December 21, 2014

Jeff Novitsky Transferred to FDA to Focus on Steroid Cases

IRS Special Agent Jeff Novitsky has been transferred to the Food and Drug Administration (FDA) Office of Criminal Investigations as a special agent to give him greater freedom to focus on anabolic steroid-related investigations (“No Longer With I.R.S., Novitzky Joins F.D.A.,” April 23).

In regards to Novitzky’s new job, Dwight Sparlin, a retired I.R.S. manager who led the San Francisco office when the Balco case started nearly six years ago, said he had been hearing for two weeks that Novitzky was going to the F.D.A. to continue focusing on drug cases.

“I think it would give him more exposure to just doing that type of work,” Sparlin said by telephone Tuesday. He added: “For Jeff to go as far as he did in Balco was a stretch for the I.R.S., too. I think he was allowed to go a lot further than he would otherwise because of the impact.”

Jeff Novitsky has been involved in almost every aspect of the BALCO steroid scandal and steroids in baseball investigation.

(Hat tip to Steroid Nation for the story.)

Cyclist Tammy Thomas Will Likely Be Acquitted

After corresponding with sources involved in the Tammy Thomas doping trial and reading reports from the trial, I am convinced that the likelihood of an acquittal is very high. The government’s case against cyclist Tammy Thomas for perjury is surprisingly weak. The government’s case is largely based on the assertion that Tammy Thomas ingested “anabolic steroids” and/or “controlled substances” and/or “banned substances” obtained from chemist Patrick Arnold and she lied about it.

The inconvenient fact is that tetrahydrogestrinone (THG) and norbolethone were NOT legally classified as “anabolic steroids” until the Anabolic Steroid Control Act of 2004 was passed; Norbolethone and THG were two of the 26 compounds added to the Controlled Substances Act with this legislation. Consequently, THG and norbolethone were NOT controlled substances until the passage of the legislation. Furthermore, THG and norbolethone were not on the WADA/IOC banned substances list at the time. [Read more…]

Steroid Investigations and Trash Collection

IRS Special Agent Jeff Novitsky testified against cyclist Tammy Thomas at her perjury trial yesterday. Novitsky is a popular (and controversial) figure in the entire steroids in sports investigation. Thus, many observers were interested in his testimony. Reviewing the published accounts of Novitsky’s testimony, I found it particularly interesting how much incriminating evidence federal investigators found in BALCO’s trash.

Novitzky began searching through the trash behind the BALCO offices, learning when the company set garbage out and when it was collected. Each Monday night for a year, he hauled BALCO’s rubbish to a well-lit area nearby and sifted through it, he testified.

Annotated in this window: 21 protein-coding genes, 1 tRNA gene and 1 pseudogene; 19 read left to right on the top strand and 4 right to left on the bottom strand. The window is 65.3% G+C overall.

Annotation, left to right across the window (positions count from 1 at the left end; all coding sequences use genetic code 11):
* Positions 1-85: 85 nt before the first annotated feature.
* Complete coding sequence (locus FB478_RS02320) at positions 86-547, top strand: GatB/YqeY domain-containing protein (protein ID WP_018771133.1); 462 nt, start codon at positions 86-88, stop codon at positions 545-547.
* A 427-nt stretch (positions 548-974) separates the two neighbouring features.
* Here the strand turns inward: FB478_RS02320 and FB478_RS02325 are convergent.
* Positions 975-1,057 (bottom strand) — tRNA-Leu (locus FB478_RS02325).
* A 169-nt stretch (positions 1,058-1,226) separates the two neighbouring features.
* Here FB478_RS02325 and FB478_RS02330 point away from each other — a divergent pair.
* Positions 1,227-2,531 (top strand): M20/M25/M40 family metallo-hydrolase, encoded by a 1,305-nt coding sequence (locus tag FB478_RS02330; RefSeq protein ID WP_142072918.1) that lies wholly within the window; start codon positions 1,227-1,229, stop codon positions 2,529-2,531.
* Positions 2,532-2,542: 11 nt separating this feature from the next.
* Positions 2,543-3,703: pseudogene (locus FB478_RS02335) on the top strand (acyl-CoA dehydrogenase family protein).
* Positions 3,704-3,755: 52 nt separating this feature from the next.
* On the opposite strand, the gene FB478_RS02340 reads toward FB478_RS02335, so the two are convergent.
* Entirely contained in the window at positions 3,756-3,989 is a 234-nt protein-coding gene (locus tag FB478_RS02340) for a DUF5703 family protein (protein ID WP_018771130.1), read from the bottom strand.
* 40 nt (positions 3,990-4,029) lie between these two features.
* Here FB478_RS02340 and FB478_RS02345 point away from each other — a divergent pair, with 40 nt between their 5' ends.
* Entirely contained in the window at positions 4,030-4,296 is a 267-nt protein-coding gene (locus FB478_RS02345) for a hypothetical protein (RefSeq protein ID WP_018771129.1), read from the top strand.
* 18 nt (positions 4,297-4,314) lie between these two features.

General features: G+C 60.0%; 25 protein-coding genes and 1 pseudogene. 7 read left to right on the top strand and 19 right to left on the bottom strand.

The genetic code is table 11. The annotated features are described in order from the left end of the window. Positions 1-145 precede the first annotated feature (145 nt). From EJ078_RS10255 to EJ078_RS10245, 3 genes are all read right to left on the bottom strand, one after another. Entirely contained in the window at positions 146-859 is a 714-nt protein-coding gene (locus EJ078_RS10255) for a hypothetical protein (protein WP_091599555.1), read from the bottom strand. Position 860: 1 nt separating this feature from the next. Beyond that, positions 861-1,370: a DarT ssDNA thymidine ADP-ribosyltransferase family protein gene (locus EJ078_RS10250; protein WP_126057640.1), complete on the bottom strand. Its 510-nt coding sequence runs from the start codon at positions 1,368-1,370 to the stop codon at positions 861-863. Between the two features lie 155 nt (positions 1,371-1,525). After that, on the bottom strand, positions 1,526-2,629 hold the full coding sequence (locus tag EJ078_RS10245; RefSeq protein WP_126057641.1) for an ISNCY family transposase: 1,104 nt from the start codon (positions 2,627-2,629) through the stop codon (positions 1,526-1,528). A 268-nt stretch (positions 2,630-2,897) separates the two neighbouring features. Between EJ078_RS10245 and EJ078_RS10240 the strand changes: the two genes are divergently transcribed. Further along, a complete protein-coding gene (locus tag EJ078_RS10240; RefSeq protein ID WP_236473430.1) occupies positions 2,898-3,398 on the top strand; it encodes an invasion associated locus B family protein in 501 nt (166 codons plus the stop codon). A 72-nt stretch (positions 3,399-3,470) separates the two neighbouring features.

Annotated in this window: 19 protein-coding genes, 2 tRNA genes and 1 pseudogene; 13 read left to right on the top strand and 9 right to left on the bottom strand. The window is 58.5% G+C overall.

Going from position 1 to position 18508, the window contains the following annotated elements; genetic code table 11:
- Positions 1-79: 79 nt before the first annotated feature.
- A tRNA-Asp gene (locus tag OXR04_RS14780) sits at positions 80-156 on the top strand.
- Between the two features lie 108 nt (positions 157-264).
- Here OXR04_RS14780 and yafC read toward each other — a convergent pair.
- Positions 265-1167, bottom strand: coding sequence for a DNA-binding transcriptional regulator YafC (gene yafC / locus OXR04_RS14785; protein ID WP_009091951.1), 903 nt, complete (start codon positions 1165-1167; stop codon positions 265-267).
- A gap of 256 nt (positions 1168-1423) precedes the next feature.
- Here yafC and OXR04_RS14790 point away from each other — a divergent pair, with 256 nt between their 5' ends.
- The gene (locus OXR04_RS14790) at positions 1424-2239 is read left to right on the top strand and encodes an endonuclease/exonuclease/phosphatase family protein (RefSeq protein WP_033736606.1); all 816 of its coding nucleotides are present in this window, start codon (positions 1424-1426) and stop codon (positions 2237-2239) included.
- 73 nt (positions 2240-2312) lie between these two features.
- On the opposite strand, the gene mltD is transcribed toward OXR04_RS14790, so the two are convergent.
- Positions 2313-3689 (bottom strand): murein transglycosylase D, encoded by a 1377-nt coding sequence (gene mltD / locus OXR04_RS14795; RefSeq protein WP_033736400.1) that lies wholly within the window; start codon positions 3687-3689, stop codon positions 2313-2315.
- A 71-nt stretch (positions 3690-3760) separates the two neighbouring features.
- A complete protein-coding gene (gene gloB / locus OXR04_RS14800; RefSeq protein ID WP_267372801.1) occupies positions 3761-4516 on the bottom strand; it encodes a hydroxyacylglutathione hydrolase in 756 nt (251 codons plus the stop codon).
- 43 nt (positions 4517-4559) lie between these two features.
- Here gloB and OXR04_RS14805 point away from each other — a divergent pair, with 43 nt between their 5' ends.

He found copies of e-mail messages and copious quantities of empty needle wrappers, he said. The latter led him to a medical-waste company where he found evidence of syringes, vials and performance-enhancing drugs that apparently originated at BALCO.

[Read more…]

Cheaters in the Doping Investigation

Much has been made of the lack of integrity in professional sports, most recently in baseball’s Mitchell Report, with revelations of widespread use of anabolic steroids, testosterone, and growth hormone. But few reporters seem to be interested in investigating the alleged improprieties of federal investigators involved in the crusade against doping in sports.

Roger Clemens’ defamation lawsuit against former trainer Brian McNamee vaguely hints at impropriety by federal investigators, including Jeff Novitsky, during their interrogation of McNamee. There is a long trail of alleged investigative misconduct that has followed Jeff Novitsky since the beginning of the BALCO scandal.
[Read more…]

Arnold Schwarzenegger and Steroid Use in 2008

Governor Arnold Schwarzenegger is once again going to be confronted with his own admitted use of anabolic steroids as a former professional bodybuilder with his promotion of the 2008 Arnold Classic Bodybuilding contest in Columbus next month. This has become an annual ritual with the steroid-addicted media and it is sure to continue as long as Arnold is in politics and continues his involvement in the sport of professional bodybuilding.

But there may be further attention given to Schwarzenegger and his relationship, past and present, with anabolic steroids. Sources tell the Steroid Report that the steroid documentary “Bigger, Stronger, Faster”, premiering at the Sundance Film Festival this month, will be highly critical of his conflicted positions on anabolic steroids. [Read more…]